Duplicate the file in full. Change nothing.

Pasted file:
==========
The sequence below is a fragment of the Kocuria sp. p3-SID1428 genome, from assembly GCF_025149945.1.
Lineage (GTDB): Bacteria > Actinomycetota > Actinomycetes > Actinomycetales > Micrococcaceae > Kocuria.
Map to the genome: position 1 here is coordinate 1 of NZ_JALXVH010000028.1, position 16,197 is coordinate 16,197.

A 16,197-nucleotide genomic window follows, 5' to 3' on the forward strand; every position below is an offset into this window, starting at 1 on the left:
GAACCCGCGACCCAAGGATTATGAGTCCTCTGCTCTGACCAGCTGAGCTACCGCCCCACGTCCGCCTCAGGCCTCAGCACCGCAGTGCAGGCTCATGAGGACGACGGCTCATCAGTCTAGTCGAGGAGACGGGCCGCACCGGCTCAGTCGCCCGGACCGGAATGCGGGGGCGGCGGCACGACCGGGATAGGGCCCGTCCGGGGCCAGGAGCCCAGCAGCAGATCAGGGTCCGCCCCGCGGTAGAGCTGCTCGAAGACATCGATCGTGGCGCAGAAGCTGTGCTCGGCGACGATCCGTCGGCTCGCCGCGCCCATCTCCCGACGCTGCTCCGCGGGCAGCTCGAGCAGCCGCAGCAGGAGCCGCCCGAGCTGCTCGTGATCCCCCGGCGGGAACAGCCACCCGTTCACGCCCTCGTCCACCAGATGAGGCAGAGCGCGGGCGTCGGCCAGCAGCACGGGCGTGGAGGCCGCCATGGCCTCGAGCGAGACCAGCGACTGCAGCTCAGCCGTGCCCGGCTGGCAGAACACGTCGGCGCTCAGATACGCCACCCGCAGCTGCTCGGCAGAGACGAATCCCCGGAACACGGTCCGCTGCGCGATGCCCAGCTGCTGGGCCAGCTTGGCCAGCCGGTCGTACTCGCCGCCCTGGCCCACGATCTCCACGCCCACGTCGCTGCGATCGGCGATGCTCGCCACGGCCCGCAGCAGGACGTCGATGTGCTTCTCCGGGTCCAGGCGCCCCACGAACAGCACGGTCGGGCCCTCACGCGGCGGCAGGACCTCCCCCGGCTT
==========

The sequence below is a fragment of the Kocuria sp. p3-SID1428 genome, from assembly GCF_025149945.1.
Lineage (GTDB): Bacteria > Actinomycetota > Actinomycetes > Actinomycetales > Micrococcaceae > Kocuria.
Map to the genome: position 1 here is coordinate 1 of NZ_JALXVH010000028.1, position 16,197 is coordinate 16,197.

A 16,197-nucleotide genomic window follows, 5' to 3' on the forward strand; every position below is an offset into this window, starting at 1 on the left:
GAACCCGCGACCCAAGGATTATGAGTCCTCTGCTCTGACCAGCTGAGCTACCGCCCCACGTCCGCCTCAGGCCTCAGCACCGCAGTGCAGGCTCATGAGGACGACGGCTCATCAGTCTAGTCGAGGAGACGGGCCGCACCGGCTCAGTCGCCCGGACCGGAATGCGGGGGCGGCGGCACGACCGGGATAGGGCCCGTCCGGGGCCAGGAGCCCAGCAGCAGATCAGGGTCCGCCCCGCGGTAGAGCTGCTCGAAGACATCGATCGTGGCGCAGAAGCTGTGCTCGGCGACGATCCGTCGGCTCGCCGCGCCCATCTCCCGACGCTGCTCCGCGGGCAGCTCGAGCAGCCGCAGCAGGAGCCGCCCGAGCTGCTCGTGATCCCCCGGCGGGAACAGCCACCCGTTCACGCCCTCGTCCACCAGATGAGGCAGAGCGCGGGCGTCGGCCAGCAGCACGGGCGTGGAGGCCGCCATGGCCTCGAGCGAGACCAGCGACTGCAGCTCAGCCGTGCCCGGCTGGCAGAACACGTCGGCGCTCAGATACGCCACCCGCAGCTGCTCGGCAGAGACGAATCCCCGGAACACGGTCCGCTGCGCGATGCCCAGCTGCTGGGCCAGCTTGGCCAGCCGGTCGTACTCGCCGCCCTGGCCCACGATCTCCACGCCCACGTCGCTGCGATCGGCGATGCTCGCCACGGCCCGCAGCAGGACGTCGATGTGCTTCTCCGGGTCCAGGCGCCCCACGAACAGCACGGTCGGGCCCTCACGCGGCGGCAGGACCTCCCCCGGCTT